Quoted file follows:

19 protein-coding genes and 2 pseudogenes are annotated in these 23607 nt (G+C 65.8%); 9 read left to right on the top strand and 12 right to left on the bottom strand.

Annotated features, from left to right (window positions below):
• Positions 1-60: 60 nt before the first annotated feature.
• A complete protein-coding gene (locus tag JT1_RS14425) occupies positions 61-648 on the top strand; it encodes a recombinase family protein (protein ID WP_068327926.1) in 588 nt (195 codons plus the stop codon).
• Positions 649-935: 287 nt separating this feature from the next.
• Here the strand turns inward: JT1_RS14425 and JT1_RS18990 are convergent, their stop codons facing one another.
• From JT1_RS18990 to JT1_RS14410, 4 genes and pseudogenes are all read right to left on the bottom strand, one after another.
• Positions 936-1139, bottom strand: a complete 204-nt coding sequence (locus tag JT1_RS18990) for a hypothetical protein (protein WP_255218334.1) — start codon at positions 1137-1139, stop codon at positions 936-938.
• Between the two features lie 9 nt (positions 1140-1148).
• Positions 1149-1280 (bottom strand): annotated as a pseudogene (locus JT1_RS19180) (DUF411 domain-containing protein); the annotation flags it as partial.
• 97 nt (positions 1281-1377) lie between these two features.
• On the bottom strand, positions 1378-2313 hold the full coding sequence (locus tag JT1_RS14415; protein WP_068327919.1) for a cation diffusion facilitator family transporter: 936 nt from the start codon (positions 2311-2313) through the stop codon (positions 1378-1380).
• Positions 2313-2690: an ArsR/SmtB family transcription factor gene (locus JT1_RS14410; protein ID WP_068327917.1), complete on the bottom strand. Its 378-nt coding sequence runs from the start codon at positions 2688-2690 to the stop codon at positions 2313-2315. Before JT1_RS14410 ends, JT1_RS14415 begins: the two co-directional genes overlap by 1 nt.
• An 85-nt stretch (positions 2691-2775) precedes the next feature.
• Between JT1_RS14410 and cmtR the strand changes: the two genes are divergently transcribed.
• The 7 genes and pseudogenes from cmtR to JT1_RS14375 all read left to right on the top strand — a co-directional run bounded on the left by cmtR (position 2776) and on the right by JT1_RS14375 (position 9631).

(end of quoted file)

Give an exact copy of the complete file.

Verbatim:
19 protein-coding genes and 2 pseudogenes are annotated in these 23607 nt (G+C 65.8%); 9 read left to right on the top strand and 12 right to left on the bottom strand.

Annotated features, from left to right (window positions below):
• Positions 1-60: 60 nt before the first annotated feature.
• A complete protein-coding gene (locus tag JT1_RS14425) occupies positions 61-648 on the top strand; it encodes a recombinase family protein (protein ID WP_068327926.1) in 588 nt (195 codons plus the stop codon).
• Positions 649-935: 287 nt separating this feature from the next.
• Here the strand turns inward: JT1_RS14425 and JT1_RS18990 are convergent, their stop codons facing one another.
• From JT1_RS18990 to JT1_RS14410, 4 genes and pseudogenes are all read right to left on the bottom strand, one after another.
• Positions 936-1139, bottom strand: a complete 204-nt coding sequence (locus tag JT1_RS18990) for a hypothetical protein (protein WP_255218334.1) — start codon at positions 1137-1139, stop codon at positions 936-938.
• Between the two features lie 9 nt (positions 1140-1148).
• Positions 1149-1280 (bottom strand): annotated as a pseudogene (locus JT1_RS19180) (DUF411 domain-containing protein); the annotation flags it as partial.
• 97 nt (positions 1281-1377) lie between these two features.
• On the bottom strand, positions 1378-2313 hold the full coding sequence (locus tag JT1_RS14415; protein WP_068327919.1) for a cation diffusion facilitator family transporter: 936 nt from the start codon (positions 2311-2313) through the stop codon (positions 1378-1380).
• Positions 2313-2690: an ArsR/SmtB family transcription factor gene (locus JT1_RS14410; protein ID WP_068327917.1), complete on the bottom strand. Its 378-nt coding sequence runs from the start codon at positions 2688-2690 to the stop codon at positions 2313-2315. Before JT1_RS14410 ends, JT1_RS14415 begins: the two co-directional genes overlap by 1 nt.
• An 85-nt stretch (positions 2691-2775) precedes the next feature.
• Between JT1_RS14410 and cmtR the strand changes: the two genes are divergently transcribed.
• The 7 genes and pseudogenes from cmtR to JT1_RS14375 all read left to right on the top strand — a co-directional run bounded on the left by cmtR (position 2776) and on the right by JT1_RS14375 (position 9631).